2019 journal article

Bisphenol F has different effects on preadipocytes differentiation and weight gain in adult mice as compared with Bisphenol A and S

TOXICOLOGY, 420, 66–72.

By: Z. Drobna, A. Talarovicova, H. Schrader n, T. Fennell n, R. Snyder n & E. Rissman

author keywords: Bisphenol; Metabolism; Fat; BPF; Alternatives to BPA; Diabetes
Source: Web Of Science
Added: June 17, 2019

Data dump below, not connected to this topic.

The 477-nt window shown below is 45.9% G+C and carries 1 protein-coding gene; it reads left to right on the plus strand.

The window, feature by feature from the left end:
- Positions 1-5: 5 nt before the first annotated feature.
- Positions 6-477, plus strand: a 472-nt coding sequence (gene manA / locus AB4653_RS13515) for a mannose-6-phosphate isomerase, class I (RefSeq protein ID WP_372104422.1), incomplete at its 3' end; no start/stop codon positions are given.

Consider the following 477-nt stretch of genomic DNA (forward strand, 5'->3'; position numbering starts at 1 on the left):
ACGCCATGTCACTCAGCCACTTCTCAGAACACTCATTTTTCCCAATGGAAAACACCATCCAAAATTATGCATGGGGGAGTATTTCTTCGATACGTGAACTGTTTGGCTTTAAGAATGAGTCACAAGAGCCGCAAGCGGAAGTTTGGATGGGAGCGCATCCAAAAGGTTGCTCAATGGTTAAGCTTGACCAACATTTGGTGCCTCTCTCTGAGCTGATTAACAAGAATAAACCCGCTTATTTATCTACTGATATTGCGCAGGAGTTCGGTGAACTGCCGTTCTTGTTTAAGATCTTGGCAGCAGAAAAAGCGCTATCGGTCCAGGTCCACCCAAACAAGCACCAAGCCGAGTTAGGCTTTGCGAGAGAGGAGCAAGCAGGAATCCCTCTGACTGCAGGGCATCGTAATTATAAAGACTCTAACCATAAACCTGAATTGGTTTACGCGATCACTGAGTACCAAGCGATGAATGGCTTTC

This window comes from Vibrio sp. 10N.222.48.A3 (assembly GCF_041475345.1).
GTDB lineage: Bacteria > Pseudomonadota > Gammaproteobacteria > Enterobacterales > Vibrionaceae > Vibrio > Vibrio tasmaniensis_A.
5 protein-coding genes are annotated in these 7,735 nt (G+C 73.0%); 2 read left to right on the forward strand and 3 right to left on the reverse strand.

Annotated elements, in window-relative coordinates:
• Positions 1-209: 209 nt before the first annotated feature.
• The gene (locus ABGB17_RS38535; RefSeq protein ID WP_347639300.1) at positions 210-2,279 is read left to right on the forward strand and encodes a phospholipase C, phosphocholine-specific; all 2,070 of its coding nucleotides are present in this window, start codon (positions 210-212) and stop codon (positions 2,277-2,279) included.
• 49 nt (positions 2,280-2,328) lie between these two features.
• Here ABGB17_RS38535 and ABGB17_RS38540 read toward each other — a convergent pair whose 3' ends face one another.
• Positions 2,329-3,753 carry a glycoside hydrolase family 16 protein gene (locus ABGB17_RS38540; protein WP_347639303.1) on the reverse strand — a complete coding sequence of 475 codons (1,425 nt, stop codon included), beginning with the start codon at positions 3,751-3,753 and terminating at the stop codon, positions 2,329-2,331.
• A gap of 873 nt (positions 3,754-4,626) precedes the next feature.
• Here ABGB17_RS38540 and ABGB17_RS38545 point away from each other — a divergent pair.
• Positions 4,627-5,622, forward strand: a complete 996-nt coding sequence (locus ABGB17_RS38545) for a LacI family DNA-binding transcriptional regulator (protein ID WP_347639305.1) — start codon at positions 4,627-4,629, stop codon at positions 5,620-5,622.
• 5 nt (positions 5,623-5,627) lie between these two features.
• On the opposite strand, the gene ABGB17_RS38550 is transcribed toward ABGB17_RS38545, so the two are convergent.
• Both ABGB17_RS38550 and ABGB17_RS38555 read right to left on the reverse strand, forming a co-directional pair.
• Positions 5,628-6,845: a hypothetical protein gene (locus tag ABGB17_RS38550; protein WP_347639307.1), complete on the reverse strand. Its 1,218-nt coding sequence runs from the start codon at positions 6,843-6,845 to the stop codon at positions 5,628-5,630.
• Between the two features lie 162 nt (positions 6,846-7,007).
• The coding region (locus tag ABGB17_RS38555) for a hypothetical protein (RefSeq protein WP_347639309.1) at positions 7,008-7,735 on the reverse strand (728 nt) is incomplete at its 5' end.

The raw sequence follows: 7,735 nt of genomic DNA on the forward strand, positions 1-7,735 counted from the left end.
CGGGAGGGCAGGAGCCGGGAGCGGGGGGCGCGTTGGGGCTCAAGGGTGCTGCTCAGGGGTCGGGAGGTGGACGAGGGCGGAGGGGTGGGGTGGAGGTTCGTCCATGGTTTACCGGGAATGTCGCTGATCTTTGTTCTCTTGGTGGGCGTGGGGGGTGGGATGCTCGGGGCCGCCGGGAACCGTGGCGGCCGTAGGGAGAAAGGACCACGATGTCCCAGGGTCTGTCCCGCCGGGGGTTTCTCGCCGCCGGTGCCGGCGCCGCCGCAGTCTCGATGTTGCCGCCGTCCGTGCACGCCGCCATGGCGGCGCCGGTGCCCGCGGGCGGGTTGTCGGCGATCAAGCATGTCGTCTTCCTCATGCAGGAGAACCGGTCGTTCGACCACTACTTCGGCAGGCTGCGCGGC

Bisphenol S (2,2-bisulfone, BPS) and Bisphenol F (2,2-bis [4-hydroxyphenol]methane, BPF) are analogs of Bisphenol A (2,2-bis[4-hydroxyphenyl]propane, BPA), a widely used endocrine disrupting compound present in polycarbonate plastics, thermal receipts and epoxy resins that line food cans. Here we examined effects of BPA, BPS, and BPF in low concentrations on differentiation in murine 3T3-L1 preadipocytes. We also fed adult male mice chow with one of three doses of BPF (0, 0.5, 5, 50 mg/kg chow, or approximately 0.044, 0.44 and 4.4 mg/kg body weight per day) for 12 weeks, collected body weights, food intake, and tested for glucose tolerance. The doses of BPF used produced mean concentrations of 0, 6.2, 43.6, and 561 ng/mL in plasma. In 3T3-L1 cells BPS had the greatest effects, along with BPA, both increased expression of several genes required for preadipocyte differentiation over 12 days in culture. In contrast, BPF decreased expression of several genes late in differentiation. This dichotomy was also reflected in lipid accumulation as BPA and BPS treated cells had elevated lipid concentrations compared to controls or cells treated with BPF. Male mice fed either the highest or lowest concentrations of BPF gained less weight than controls with no effects on glucose levels or glucose tolerance. Plasma levels of BPF reflected doses in food with no overlap between doses. In summary, our results suggest that BPS has a strong potential to be obesogenic while effects of BPF are subtler and potentially in the opposite direction.